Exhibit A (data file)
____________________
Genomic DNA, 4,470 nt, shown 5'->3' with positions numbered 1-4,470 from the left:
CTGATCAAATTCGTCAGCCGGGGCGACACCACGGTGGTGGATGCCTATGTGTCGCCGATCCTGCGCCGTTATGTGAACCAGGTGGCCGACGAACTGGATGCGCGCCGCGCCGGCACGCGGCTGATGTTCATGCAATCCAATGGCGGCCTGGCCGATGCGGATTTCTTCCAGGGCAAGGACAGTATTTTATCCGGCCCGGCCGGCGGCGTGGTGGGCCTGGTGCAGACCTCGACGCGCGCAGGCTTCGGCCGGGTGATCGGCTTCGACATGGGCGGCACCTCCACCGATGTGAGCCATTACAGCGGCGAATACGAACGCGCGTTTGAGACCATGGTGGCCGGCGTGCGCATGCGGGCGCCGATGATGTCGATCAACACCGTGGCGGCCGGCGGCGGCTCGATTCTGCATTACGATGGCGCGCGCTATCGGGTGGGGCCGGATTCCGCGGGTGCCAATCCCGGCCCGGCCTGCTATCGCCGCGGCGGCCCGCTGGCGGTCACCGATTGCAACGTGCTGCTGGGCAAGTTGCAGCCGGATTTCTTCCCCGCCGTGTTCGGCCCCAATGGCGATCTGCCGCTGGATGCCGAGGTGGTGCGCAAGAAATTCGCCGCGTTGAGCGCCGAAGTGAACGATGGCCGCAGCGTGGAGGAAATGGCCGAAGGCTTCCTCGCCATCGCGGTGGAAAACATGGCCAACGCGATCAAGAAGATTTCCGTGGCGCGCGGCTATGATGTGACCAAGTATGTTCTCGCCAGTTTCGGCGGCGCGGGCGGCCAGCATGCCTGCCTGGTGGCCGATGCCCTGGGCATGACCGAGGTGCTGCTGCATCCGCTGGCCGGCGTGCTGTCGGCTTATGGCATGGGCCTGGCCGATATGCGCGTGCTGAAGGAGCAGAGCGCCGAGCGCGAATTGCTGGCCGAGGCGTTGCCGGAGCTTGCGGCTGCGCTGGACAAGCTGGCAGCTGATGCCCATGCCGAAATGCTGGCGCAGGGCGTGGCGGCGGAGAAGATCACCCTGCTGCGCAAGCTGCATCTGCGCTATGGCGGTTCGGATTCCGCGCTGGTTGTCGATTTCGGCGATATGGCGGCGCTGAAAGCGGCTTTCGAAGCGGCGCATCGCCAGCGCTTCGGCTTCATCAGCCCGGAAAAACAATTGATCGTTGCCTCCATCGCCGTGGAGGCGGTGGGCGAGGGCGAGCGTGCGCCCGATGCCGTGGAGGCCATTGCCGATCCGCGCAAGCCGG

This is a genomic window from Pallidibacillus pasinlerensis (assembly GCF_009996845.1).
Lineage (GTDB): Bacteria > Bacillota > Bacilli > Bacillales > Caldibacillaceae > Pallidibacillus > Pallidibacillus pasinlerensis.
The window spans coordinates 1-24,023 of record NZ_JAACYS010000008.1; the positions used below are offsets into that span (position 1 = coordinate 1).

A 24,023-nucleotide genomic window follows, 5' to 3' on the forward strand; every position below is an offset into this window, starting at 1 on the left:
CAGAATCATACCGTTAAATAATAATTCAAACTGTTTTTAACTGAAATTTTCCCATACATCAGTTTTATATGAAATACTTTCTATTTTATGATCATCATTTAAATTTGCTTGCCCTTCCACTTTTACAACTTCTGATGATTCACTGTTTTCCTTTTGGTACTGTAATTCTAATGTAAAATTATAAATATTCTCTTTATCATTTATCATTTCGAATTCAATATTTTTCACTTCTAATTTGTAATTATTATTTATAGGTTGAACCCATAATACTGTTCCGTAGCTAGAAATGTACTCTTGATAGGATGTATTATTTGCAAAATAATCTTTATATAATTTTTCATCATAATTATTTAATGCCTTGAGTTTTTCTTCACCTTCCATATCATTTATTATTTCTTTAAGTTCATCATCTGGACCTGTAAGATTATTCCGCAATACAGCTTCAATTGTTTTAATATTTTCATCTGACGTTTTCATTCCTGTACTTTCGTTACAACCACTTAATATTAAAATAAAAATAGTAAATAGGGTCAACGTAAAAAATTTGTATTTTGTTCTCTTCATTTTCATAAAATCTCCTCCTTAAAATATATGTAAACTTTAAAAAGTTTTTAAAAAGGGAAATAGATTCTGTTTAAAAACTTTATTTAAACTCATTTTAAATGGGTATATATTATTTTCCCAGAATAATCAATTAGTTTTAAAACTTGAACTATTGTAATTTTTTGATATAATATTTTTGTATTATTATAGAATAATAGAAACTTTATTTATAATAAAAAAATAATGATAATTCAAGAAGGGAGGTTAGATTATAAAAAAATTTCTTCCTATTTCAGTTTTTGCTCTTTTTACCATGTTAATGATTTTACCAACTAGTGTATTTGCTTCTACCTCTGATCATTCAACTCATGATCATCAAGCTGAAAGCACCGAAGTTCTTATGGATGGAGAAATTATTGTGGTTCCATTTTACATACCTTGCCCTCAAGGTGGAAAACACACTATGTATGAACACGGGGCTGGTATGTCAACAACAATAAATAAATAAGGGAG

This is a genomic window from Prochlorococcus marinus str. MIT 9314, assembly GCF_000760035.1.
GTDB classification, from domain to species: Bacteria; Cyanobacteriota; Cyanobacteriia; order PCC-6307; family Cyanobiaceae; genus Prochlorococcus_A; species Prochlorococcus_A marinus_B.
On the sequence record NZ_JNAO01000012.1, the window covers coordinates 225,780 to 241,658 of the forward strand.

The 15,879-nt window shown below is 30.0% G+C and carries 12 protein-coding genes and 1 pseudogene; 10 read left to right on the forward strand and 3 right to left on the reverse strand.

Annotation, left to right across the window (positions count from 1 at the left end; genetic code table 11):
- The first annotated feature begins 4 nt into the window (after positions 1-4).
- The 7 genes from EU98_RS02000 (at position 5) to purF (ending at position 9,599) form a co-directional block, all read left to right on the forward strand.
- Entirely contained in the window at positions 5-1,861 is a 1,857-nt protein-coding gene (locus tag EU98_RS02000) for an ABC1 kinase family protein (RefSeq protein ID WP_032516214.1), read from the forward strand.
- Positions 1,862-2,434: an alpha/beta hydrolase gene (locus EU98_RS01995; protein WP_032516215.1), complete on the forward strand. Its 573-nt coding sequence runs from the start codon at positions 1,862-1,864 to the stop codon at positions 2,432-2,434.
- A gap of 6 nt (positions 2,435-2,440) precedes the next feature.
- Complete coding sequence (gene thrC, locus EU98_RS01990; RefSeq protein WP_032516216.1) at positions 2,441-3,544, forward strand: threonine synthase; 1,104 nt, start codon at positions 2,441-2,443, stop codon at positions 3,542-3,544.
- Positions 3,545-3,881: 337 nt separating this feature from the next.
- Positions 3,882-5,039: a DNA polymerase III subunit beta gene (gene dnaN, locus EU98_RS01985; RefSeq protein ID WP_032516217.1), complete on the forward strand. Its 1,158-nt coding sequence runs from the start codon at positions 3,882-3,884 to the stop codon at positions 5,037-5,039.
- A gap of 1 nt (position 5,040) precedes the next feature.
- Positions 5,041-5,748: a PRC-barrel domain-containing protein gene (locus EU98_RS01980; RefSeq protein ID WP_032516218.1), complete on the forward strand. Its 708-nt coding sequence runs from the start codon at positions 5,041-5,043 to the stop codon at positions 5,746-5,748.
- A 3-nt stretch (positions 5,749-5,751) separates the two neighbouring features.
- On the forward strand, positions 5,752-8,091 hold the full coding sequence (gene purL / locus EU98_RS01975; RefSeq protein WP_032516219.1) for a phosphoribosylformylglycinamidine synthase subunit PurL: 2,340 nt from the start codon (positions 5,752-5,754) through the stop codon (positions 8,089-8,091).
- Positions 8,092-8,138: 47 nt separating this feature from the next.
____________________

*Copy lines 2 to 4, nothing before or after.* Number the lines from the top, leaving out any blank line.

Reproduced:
CTGATCAAATTCGTCAGCCGGGGCGACACCACGGTGGTGGATGCCTATGTGTCGCCGATCCTGCGCCGTTATGTGAACCAGGTGGCCGACGAACTGGATGCGCGCCGCGCCGGCACGCGGCTGATGTTCATGCAATCCAATGGCGGCCTGGCCGATGCGGATTTCTTCCAGGGCAAGGACAGTATTTTATCCGGCCCGGCCGGCGGCGTGGTGGGCCTGGTGCAGACCTCGACGCGCGCAGGCTTCGGCCGGGTGATCGGCTTCGACATGGGCGGCACCTCCACCGATGTGAGCCATTACAGCGGCGAATACGAACGCGCGTTTGAGACCATGGTGGCCGGCGTGCGCATGCGGGCGCCGATGATGTCGATCAACACCGTGGCGGCCGGCGGCGGCTCGATTCTGCATTACGATGGCGCGCGCTATCGGGTGGGGCCGGATTCCGCGGGTGCCAATCCCGGCCCGGCCTGCTATCGCCGCGGCGGCCCGCTGGCGGTCACCGATTGCAACGTGCTGCTGGGCAAGTTGCAGCCGGATTTCTTCCCCGCCGTGTTCGGCCCCAATGGCGATCTGCCGCTGGATGCCGAGGTGGTGCGCAAGAAATTCGCCGCGTTGAGCGCCGAAGTGAACGATGGCCGCAGCGTGGAGGAAATGGCCGAAGGCTTCCTCGCCATCGCGGTGGAAAACATGGCCAACGCGATCAAGAAGATTTCCGTGGCGCGCGGCTATGATGTGACCAAGTATGTTCTCGCCAGTTTCGGCGGCGCGGGCGGCCAGCATGCCTGCCTGGTGGCCGATGCCCTGGGCATGACCGAGGTGCTGCTGCATCCGCTGGCCGGCGTGCTGTCGGCTTATGGCATGGGCCTGGCCGATATGCGCGTGCTGAAGGAGCAGAGCGCCGAGCGCGAATTGCTGGCCGAGGCGTTGCCGGAGCTTGCGGCTGCGCTGGACAAGCTGGCAGCTGATGCCCATGCCGAAATGCTGGCGCAGGGCGTGGCGGCGGAGAAGATCACCCTGCTGCGCAAGCTGCATCTGCGCTATGGCGGTTCGGATTCCGCGCTGGTTGTCGATTTCGGCGATATGGCGGCGCTGAAAGCGGCTTTCGAAGCGGCGCATCGCCAGCGCTTCGGCTTCATCAGCCCGGAAAAACAATTGATCGTTGCCTCCATCGCCGTGGAGGCGGTGGGCGAGGGCGAGCGTGCGCCCGATGCCGTGGAGGCCATTGCCGATCCGCGCAAGCCGG

This is a genomic window from Pallidibacillus pasinlerensis (assembly GCF_009996845.1).
Lineage (GTDB): Bacteria > Bacillota > Bacilli > Bacillales > Caldibacillaceae > Pallidibacillus > Pallidibacillus pasinlerensis.